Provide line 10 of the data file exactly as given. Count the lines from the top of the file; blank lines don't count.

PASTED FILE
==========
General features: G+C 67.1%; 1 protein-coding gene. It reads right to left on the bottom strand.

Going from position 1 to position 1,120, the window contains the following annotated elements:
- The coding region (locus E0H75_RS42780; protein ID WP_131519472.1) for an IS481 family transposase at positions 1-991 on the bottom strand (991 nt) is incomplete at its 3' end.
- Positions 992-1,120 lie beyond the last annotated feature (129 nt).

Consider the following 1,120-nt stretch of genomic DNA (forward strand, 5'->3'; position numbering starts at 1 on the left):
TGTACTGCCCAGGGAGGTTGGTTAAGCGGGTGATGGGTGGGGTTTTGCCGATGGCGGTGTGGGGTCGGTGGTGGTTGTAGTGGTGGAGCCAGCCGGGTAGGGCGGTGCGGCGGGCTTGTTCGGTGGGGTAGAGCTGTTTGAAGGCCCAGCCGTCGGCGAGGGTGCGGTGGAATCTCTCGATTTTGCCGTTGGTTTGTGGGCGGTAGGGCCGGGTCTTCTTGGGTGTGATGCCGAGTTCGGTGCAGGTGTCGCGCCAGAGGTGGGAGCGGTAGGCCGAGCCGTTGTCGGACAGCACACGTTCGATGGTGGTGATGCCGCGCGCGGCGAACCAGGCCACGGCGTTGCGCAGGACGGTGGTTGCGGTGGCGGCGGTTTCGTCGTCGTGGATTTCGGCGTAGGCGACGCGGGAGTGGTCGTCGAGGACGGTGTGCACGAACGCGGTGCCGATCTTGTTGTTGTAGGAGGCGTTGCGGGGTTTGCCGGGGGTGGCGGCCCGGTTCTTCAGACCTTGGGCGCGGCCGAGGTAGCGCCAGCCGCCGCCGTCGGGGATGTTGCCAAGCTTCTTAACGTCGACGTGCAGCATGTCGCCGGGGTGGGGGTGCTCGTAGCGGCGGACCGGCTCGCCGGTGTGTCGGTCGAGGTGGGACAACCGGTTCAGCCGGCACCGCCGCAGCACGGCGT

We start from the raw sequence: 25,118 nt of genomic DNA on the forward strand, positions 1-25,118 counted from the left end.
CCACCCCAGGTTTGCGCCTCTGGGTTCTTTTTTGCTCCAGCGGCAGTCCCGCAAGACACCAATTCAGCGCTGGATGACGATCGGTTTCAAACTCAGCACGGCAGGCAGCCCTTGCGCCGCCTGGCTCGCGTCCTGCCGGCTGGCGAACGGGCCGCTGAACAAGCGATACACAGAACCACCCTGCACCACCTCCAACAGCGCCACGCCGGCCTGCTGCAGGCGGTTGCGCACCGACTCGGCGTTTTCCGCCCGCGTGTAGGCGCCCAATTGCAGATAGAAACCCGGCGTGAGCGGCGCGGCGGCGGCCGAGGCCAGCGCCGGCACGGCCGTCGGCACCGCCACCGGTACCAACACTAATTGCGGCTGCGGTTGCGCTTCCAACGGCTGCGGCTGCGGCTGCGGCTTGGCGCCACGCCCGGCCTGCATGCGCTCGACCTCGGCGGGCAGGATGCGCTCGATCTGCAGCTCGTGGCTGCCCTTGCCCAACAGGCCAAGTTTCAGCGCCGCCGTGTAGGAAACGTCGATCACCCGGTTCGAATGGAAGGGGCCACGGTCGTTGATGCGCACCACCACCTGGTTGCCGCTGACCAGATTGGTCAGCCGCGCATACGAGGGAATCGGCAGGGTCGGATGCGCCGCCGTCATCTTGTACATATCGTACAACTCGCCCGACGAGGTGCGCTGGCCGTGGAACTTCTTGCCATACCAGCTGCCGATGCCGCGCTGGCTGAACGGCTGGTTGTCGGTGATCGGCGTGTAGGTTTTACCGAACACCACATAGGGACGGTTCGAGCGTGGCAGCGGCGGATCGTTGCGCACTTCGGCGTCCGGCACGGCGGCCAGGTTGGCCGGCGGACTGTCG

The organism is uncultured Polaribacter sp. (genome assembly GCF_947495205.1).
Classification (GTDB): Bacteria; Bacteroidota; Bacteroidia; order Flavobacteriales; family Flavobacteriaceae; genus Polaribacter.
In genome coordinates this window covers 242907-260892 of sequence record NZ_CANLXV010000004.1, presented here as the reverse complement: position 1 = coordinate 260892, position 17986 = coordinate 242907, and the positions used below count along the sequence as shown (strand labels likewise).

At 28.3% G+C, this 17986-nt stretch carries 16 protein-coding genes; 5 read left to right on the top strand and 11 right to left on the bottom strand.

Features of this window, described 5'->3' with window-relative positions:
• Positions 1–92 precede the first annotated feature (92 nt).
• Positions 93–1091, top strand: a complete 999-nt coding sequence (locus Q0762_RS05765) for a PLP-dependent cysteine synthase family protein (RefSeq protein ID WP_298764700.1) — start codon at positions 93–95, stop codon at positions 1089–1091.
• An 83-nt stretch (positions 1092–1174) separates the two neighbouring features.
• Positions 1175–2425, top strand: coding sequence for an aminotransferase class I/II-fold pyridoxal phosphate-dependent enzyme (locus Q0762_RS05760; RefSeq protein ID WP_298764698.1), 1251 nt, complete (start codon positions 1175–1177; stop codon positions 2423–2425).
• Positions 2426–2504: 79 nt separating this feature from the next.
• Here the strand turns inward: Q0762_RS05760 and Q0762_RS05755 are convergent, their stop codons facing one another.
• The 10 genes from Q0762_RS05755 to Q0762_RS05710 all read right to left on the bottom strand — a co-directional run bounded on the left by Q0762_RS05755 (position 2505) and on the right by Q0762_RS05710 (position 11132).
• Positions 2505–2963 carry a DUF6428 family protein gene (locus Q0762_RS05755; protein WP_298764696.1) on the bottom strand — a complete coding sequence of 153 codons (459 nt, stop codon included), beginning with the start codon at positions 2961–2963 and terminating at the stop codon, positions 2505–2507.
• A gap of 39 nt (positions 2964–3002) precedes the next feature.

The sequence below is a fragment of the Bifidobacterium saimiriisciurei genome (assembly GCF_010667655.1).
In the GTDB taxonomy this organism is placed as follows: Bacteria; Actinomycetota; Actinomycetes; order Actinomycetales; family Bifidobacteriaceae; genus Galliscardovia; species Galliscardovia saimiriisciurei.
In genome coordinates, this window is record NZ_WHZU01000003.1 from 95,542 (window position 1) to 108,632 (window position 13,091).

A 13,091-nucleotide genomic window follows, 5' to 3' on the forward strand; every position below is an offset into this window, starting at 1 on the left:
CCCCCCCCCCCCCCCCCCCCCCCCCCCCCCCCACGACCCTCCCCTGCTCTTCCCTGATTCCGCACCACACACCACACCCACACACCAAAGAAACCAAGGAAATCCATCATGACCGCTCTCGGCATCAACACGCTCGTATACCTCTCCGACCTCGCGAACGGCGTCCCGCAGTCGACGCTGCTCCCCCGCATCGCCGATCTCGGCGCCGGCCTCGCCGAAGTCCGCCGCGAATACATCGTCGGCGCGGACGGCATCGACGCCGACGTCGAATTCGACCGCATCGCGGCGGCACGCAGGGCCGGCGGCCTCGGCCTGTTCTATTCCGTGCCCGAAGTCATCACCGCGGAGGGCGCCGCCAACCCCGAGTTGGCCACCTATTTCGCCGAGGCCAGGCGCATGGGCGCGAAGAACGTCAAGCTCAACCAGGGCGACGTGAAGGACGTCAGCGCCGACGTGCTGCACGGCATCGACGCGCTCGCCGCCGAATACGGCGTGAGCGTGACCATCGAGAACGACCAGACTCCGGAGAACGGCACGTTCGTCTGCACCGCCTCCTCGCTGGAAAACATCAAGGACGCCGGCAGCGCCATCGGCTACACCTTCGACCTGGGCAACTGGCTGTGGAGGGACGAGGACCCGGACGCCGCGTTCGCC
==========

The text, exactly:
Classification (GTDB): Bacteria; Bacteroidota; Bacteroidia; order Flavobacteriales; family Flavobacteriaceae; genus Polaribacter.